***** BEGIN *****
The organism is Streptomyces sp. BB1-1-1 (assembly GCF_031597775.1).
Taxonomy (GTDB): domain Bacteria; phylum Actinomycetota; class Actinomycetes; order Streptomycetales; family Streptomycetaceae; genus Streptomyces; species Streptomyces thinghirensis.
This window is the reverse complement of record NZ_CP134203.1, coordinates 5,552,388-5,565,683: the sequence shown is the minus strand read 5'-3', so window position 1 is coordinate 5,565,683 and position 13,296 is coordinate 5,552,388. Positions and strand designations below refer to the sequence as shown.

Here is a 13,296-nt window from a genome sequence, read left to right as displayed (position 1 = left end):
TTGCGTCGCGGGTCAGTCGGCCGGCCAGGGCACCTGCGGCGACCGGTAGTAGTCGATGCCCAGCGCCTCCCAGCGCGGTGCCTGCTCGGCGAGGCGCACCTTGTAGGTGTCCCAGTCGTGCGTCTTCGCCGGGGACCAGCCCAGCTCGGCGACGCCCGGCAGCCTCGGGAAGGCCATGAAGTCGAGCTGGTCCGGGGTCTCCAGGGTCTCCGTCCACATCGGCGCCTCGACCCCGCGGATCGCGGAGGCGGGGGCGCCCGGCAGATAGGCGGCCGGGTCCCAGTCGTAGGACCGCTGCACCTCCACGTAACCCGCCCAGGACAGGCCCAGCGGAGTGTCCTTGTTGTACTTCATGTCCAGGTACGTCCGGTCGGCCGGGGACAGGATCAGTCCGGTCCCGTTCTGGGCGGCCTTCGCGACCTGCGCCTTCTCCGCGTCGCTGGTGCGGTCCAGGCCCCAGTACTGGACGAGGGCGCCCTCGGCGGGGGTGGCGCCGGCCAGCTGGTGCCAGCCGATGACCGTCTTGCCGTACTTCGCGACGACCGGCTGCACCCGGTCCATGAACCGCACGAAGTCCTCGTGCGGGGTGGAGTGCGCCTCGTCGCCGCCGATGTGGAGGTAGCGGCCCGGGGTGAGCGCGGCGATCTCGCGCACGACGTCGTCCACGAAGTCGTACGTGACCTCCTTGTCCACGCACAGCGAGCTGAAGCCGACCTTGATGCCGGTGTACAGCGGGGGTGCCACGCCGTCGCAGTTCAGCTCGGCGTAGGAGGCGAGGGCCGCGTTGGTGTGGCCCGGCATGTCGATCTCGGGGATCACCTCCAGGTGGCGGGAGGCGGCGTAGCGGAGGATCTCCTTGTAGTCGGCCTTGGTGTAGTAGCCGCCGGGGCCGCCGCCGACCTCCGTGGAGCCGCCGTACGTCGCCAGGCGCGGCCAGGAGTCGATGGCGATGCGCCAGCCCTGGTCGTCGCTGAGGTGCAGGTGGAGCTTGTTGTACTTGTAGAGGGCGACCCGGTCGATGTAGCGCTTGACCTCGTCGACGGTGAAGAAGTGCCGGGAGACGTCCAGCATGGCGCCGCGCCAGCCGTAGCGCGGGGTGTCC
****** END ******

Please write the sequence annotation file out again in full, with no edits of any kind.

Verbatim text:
The organism is Streptomyces sp. BB1-1-1 (assembly GCF_031597775.1).
Taxonomy (GTDB): domain Bacteria; phylum Actinomycetota; class Actinomycetes; order Streptomycetales; family Streptomycetaceae; genus Streptomyces; species Streptomyces thinghirensis.
This window is the reverse complement of record NZ_CP134203.1, coordinates 5,552,388-5,565,683: the sequence shown is the minus strand read 5'-3', so window position 1 is coordinate 5,565,683 and position 13,296 is coordinate 5,552,388. Positions and strand designations below refer to the sequence as shown.

Here is a 13,296-nt window from a genome sequence, read left to right as displayed (position 1 = left end):
TTGCGTCGCGGGTCAGTCGGCCGGCCAGGGCACCTGCGGCGACCGGTAGTAGTCGATGCCCAGCGCCTCCCAGCGCGGTGCCTGCTCGGCGAGGCGCACCTTGTAGGTGTCCCAGTCGTGCGTCTTCGCCGGGGACCAGCCCAGCTCGGCGACGCCCGGCAGCCTCGGGAAGGCCATGAAGTCGAGCTGGTCCGGGGTCTCCAGGGTCTCCGTCCACATCGGCGCCTCGACCCCGCGGATCGCGGAGGCGGGGGCGCCCGGCAGATAGGCGGCCGGGTCCCAGTCGTAGGACCGCTGCACCTCCACGTAACCCGCCCAGGACAGGCCCAGCGGAGTGTCCTTGTTGTACTTCATGTCCAGGTACGTCCGGTCGGCCGGGGACAGGATCAGTCCGGTCCCGTTCTGGGCGGCCTTCGCGACCTGCGCCTTCTCCGCGTCGCTGGTGCGGTCCAGGCCCCAGTACTGGACGAGGGCGCCCTCGGCGGGGGTGGCGCCGGCCAGCTGGTGCCAGCCGATGACCGTCTTGCCGTACTTCGCGACGACCGGCTGCACCCGGTCCATGAACCGCACGAAGTCCTCGTGCGGGGTGGAGTGCGCCTCGTCGCCGCCGATGTGGAGGTAGCGGCCCGGGGTGAGCGCGGCGATCTCGCGCACGACGTCGTCCACGAAGTCGTACGTGACCTCCTTGTCCACGCACAGCGAGCTGAAGCCGACCTTGATGCCGGTGTACAGCGGGGGTGCCACGCCGTCGCAGTTCAGCTCGGCGTAGGAGGCGAGGGCCGCGTTGGTGTGGCCCGGCATGTCGATCTCGGGGATCACCTCCAGGTGGCGGGAGGCGGCGTAGCGGAGGATCTCCTTGTAGTCGGCCTTGGTGTAGTAGCCGCCGGGGCCGCCGCCGACCTCCGTGGAGCCGCCGTACGTCGCCAGGCGCGGCCAGGAGTCGATGGCGATGCGCCAGCCCTGGTCGTCGCTGAGGTGCAGGTGGAGCTTGTTGTACTTGTAGAGGGCGACCCGGTCGATGTAGCGCTTGACCTCGTCGACGGTGAAGAAGTGCCGGGAGACGTCCAGCATGGCGCCGCGCCAGCCGTAGCGCGGGGTGTCC